BILL Twite’s mother said he was an accident, but a good one. And so it has proved, with the former policeman’s life being one of service to his family and to the community.
At four years of age, he walked with his brother and sisters three and a half miles each way to school at Tyler Street, Preston, until a school was built within three-quarters of a mile from their home. He spent six years at the new school then caught the train each day to Northcote High School where he gained his Intermediate Certificate. At 14, he was told he had to leave school and go to work.
He put his age up from 14 to 17 to get a job making women’s stockings, not realising that four years later, at the fictitious age of 21, he would be sacked because he was too expensive. In these Great Depression years, there followed only part-time employment as an usher at Hoyts Theatres while he ran a business employing boys on bicycles to deliver parcels around Melbourne. The business just broke even, and Bill decided to join the police force for security.
The police entrance examinations lasted three days. Being well down the queue, Bill listened to the questions and answers and was able to answer correctly when his turn came. He remembers the doctor who conducted the fitness tests saying, “A bit thin, but I can fatten him up”. Of the 500 applicants, just 70 were selected for training.
Each day during his six months at the St Kilda Road police barracks, he and the other recruits were pulled out of bed. They cleaned their rooms and the stairs, and made their beds. They also studied, learnt police procedure and built up their physical fitness. Tall, with a spare frame, Bill reckons he had an advantage because of his training on ring and bar exercises at a gymnastic group that had been started by an Asian man at his church.
He graduated before Christmas in 1939 and was deputised to work at the Port Arlington police station for the holidays. Here fate took a hand. When he and Bet passed on the street that first day, there was mutual admiration. He was surprised to meet her that night at the dinner table of the boarding house where they were both staying.
Back in the city, he courted her from Bourke Street West Station and they were married in 1942. Their marriage has lasted more than 70 years.
After transferring to Bet’s home ground of Brunswick, he extricated himself from shift work by taking the less appealing jobs, such as handling statistics, jury rolls, filing, inquiries and summonses, all of which translated into a day job. But Bill didn’t like the mundane. “Things seemed to happen to me,” he says. He admits that he did some crazy things, once jumping over a very tall fence from the roof of a van when chasing SP bookies.
From Brunswick, he was posted to Dromana. For 10 years, Bill patrolled an area stretching from Safety Beach to Red Hill and Crib Point. ill to H “I was happy to be there. There was a lovely safe beach for the girls [Barbara and Robin], there were flounder to spear and stingrays.”
By selling their partly built beach house and Brunswick home, they were able to buy a home at the bottom of Arthurs Seat. One night their beach box mysteriously burned down. “It was probably someone who was displeased with me,” Bill said. He and his brother rebuilt it.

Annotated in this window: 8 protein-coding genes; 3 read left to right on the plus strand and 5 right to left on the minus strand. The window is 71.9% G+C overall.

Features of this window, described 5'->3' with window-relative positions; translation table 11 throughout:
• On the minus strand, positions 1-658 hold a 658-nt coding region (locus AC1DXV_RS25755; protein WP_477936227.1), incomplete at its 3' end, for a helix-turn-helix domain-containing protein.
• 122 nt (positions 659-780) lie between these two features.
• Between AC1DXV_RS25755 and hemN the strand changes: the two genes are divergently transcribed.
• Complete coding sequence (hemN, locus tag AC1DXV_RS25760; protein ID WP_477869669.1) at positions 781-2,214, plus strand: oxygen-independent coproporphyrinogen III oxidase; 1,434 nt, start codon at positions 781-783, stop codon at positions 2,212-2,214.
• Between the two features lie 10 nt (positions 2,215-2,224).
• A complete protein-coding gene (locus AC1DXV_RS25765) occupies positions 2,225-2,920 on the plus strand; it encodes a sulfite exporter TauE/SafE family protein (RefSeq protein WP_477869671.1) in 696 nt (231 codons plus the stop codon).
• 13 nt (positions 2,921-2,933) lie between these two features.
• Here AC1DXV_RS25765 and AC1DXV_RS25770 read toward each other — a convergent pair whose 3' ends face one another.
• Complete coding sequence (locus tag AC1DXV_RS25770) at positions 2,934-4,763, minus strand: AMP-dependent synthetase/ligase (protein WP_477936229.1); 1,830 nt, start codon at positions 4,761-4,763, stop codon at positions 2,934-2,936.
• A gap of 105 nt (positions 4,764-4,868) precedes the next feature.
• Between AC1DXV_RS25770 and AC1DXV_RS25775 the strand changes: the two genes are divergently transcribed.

His involvement with school councils began at Safety Beach and he also volunteered at the Rosebud library. He was always interested in what was happening around town, a characteristic reinforced by his police career.
His next posting was to Bass, where he spent 17 years. He says the people were friendlier and had an innate respect for authority, perhaps because they had been in the area for generations. Generations of farmers took pleasure in supporting local activities and policing was easier than it had been amongst the “city refugees”.
He worked patrolling, licence testing and handling inquiries, files and summonses in an area stretching from San Remo to The Gurdies. One of his regular tasks was to apprehend escapees from McLeod Prison, on nearby French Island.
There were no medical services for the area, and Bill was asked to attend a meeting to set up the San Remo Health Service. He was elected chairman, a position he held for 13 years. He retired from the post after moving to Wonthaggi but still attends the annual general meetings.
He was also a Mason for 40 years and a life-long member of the Anglican Church, serving on the committees of churches at Dromana, Bass, San Remo and Wonthaggi. His family – wife Bet and daughters Barbara and Robin – always supported his work for the community. Bet and he shared everything. “I can’t ask for anything more,” he says.
He helped renovate the Bass Church and, with a little bit of help, painted the inside for his daughter’s wedding. Shortly afterwards, he began building his and Bet’s retirement home on a large block of land at San Remo. “I was always working moving and renovating houses to build up the family’s finances.”
As Bill and Bet aged, the garden became too much for them. They sold up and shifted to Canberra before moving to Wonthaggi, where they live now.
With retirement there were many winters in the sun of Queensland, first caravanning then, when Bet’s health began failing, in a flat at Kinka Beach. Their daughter Robin would travel with them to help with the driving, fly home and return later to help with the homeward journey.
With the progression of Bet’s illness, she is now a resident of Kirrak House in Wonthaggi.
Bill hurried away from this interview to be with her for tea, as eagerly as in first love.